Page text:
For his work “Lucid Stead,” artist Philip K. Smith III retrofitted a 70-year-old cabin in the high desert of California with alternating mirrored panels and Arduino-controlled LEDs. The cabin dematerializes into a reflection of the surrounding landscape, capturing the subtle changes in light and atmospheric conditions. In the evening, brightly-hued LEDs light the cabin from within, glowing from its seams and transforming the windows and doors into rich panes of color. By both dissolving and highlighting the distinction between the cabin and its surroundings, Smith asks the viewer to reflect on the broader relationship between architecture and environment—that is, between our manufactured landscapes and our natural ones.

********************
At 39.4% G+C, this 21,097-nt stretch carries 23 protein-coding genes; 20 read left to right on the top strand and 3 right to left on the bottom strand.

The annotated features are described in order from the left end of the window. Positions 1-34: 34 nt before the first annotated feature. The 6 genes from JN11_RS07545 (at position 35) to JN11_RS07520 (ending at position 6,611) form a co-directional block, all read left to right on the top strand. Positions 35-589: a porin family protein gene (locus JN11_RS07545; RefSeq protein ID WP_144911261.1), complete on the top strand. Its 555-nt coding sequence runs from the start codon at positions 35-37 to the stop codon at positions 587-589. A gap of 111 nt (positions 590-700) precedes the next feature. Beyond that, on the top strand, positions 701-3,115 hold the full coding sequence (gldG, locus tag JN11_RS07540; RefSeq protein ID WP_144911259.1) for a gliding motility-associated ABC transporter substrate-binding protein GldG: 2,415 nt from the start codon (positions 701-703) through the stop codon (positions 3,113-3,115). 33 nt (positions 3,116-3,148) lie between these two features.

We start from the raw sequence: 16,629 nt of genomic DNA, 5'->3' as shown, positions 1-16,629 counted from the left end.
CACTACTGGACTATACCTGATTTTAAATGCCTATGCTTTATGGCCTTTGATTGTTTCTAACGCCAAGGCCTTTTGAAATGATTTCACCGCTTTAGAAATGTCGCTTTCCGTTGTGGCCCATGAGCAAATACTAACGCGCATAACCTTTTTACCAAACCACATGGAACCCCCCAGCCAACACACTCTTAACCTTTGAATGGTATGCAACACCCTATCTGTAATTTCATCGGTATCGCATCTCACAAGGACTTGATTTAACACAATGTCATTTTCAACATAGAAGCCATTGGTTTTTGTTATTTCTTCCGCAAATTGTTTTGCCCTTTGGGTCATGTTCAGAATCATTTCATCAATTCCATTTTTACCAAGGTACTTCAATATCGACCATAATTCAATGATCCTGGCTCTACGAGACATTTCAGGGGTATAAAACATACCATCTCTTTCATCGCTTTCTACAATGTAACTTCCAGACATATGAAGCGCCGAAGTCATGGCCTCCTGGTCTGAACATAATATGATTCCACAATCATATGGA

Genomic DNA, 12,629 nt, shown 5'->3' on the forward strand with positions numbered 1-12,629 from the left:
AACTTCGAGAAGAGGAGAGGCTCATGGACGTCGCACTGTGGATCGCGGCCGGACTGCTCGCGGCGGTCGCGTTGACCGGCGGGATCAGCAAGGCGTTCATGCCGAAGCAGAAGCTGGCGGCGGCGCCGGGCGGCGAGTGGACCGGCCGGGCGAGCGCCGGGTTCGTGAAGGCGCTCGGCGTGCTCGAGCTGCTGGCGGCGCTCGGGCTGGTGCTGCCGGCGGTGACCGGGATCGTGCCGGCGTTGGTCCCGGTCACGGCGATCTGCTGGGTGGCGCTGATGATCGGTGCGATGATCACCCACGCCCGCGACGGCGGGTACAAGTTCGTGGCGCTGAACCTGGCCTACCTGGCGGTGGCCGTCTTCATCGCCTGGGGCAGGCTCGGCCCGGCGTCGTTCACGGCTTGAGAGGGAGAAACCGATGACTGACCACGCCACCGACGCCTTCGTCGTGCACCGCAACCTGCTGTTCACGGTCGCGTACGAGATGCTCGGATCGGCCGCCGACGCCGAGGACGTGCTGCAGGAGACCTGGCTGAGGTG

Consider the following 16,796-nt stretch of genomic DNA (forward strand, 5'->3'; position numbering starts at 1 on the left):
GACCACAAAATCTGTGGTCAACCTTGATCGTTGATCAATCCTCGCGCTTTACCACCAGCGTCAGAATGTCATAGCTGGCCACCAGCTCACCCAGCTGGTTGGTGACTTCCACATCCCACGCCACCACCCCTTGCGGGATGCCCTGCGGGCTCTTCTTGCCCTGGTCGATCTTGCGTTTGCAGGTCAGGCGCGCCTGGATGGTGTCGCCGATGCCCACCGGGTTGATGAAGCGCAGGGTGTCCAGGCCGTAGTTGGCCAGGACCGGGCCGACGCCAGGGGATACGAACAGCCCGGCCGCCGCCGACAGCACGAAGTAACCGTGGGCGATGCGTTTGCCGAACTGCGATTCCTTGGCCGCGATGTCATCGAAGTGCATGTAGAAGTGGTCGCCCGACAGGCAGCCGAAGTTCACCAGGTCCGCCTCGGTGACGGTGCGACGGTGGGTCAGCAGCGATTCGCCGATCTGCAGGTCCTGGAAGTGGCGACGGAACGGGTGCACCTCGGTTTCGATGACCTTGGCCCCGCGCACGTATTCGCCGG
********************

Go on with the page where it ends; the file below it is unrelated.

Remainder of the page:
As the world looks on with horror at the growing civilian toll in Gaza, and Hamas and Israel consider the terms of a U.S.-proposed ceasefire, one young Palestinian architect is responding to the crisis through art. Gaza-based Tawfik Gebreel aims to send a message, in the “universal humanitarian language understood by all peoples of the world.” He is using photos of the smoke thrown up by rocket strikes and reworking the images with symbols of hope and unity.